As Overseas Workday Relief is only available to non-doms who are also a UK tax resident, it is important to first establish your tax residence status for the tax year. This is achieved using the Statutory Residence Test and a tax specialist will be able to help you plan your time to either achieve UK tax residence or not based on which status is most suitable for you.

Once you have determined your tax residence status and you are considered a UK tax resident, it is important to start tracking the number of days you have worked outside the UK.

While all tax-resident non-doms are eligible for Overseas Workday Relief, the real benefits are for non-doms earning in the highest tax band (over £125,000 per year) who subsequently work for 10% or more of the tax year outside the UK. 

If someone met this basic criteria, £12,500 of their income would be exempt from UK tax, saving them £5,625 (i.e. 45% of £12,500).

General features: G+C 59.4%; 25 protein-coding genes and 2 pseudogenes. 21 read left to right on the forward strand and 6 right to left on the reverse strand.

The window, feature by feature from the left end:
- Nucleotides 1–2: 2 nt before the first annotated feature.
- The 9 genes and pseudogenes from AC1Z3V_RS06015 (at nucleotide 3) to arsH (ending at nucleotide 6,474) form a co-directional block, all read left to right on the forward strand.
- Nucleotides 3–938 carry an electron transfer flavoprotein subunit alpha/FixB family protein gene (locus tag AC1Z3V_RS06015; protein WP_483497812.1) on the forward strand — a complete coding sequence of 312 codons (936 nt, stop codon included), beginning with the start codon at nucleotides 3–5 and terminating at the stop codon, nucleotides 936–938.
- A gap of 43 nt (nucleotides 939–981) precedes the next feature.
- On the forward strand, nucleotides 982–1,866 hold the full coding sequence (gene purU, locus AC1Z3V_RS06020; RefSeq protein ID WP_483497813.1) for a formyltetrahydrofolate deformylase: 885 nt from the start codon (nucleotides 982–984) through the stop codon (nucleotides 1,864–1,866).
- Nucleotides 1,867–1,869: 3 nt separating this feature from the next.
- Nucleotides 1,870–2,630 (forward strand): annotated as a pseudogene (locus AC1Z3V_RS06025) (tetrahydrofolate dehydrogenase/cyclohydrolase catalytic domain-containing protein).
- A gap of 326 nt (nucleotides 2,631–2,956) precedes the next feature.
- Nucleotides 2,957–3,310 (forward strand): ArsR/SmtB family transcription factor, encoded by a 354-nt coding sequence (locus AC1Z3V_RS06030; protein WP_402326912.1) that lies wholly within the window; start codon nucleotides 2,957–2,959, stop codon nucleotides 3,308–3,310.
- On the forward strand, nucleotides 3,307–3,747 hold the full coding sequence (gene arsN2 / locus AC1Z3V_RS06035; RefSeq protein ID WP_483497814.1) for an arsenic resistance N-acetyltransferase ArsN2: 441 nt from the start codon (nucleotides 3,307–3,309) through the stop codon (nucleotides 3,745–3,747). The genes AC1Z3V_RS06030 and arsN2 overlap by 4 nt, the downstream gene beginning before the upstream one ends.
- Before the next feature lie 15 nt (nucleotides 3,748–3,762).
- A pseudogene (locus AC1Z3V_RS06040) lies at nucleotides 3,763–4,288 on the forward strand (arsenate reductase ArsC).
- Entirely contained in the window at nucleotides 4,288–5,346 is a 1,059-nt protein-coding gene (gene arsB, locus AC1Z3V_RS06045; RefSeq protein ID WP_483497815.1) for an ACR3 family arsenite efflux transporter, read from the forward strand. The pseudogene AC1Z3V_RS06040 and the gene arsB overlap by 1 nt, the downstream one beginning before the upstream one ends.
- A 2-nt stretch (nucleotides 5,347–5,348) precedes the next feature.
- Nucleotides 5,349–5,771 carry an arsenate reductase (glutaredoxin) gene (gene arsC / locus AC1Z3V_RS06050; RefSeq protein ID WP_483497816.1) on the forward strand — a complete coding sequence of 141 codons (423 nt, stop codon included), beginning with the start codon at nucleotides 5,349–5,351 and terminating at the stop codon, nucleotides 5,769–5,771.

Most of the time we wouldn’t anticipate the employment income being taxed in the overseas country where services are performed. However, this depends on your specific circumstances, so be sure to know and understand the tax rules in that jurisdiction which are specific to you.

In terms of reporting the income to claim the tax relief, this is all done via your UK Self-Assessment Tax Return and requires specialist advice to ensure you are making disclosures with reference to best practice.

Keeping records to prove you were working outside the UK